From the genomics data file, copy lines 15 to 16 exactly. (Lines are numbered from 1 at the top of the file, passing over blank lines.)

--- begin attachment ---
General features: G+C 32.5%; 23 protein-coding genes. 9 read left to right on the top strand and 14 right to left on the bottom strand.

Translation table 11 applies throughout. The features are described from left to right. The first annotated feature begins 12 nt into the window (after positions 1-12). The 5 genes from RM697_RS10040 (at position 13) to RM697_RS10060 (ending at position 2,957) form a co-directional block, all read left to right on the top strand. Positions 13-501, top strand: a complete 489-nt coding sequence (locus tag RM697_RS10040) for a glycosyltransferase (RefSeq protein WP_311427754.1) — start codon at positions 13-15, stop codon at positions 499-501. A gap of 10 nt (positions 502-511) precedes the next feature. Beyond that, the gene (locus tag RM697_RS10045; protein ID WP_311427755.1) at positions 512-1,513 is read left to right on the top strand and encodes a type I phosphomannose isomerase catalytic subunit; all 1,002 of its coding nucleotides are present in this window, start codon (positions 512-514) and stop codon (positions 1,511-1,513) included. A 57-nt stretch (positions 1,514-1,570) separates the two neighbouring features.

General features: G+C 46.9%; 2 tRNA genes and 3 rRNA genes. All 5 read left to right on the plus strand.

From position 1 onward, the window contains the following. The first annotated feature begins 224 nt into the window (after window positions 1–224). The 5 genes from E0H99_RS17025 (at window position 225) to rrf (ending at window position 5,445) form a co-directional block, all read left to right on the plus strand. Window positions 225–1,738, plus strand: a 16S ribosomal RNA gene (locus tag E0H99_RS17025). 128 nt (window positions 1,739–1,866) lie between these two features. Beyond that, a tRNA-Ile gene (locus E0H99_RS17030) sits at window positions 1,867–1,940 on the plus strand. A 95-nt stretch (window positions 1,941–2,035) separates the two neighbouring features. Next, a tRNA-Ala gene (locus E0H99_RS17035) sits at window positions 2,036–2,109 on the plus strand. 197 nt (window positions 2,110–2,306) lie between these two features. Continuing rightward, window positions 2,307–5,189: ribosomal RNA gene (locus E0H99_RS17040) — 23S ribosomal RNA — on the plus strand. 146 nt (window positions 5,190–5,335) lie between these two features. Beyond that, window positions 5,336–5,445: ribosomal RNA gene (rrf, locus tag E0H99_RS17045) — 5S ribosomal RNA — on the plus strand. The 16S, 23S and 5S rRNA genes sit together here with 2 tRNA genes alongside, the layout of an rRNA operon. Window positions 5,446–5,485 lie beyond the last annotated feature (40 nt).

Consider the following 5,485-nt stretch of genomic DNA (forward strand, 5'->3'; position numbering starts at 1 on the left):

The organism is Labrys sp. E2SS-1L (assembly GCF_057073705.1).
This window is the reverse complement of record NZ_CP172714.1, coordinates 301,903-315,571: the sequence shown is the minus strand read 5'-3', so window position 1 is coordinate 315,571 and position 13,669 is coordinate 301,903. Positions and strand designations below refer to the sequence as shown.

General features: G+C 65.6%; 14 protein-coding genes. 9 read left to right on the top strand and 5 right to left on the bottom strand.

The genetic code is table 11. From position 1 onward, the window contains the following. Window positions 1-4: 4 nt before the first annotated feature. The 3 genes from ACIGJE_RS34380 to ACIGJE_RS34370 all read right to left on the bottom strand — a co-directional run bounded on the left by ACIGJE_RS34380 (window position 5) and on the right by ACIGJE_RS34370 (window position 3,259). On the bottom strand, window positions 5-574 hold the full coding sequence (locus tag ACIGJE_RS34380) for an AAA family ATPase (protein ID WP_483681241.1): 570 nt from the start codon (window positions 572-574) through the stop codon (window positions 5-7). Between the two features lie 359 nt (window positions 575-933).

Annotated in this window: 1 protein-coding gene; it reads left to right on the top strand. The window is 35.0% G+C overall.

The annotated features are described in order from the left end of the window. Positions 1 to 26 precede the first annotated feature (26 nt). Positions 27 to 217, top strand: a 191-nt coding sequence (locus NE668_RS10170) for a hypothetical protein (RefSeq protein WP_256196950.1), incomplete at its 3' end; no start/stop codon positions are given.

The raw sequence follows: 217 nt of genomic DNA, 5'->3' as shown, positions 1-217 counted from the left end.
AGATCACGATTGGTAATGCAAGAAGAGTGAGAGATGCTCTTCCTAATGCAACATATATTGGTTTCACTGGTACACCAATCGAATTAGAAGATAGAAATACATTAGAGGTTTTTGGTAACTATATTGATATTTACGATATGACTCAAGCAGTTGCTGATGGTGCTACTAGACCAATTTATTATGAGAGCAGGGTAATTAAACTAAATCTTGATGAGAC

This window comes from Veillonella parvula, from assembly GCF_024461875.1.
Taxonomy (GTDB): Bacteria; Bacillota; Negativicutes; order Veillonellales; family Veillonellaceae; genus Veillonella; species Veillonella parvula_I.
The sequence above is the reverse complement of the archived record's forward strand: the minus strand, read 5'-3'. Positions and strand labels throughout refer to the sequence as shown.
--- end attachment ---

Taxonomy (GTDB): Bacteria; Bacillota; Negativicutes; order Veillonellales; family Veillonellaceae; genus Veillonella; species Veillonella parvula_I.
The sequence above is the reverse complement of the archived record's forward strand: the minus strand, read 5'-3'. Positions and strand labels throughout refer to the sequence as shown.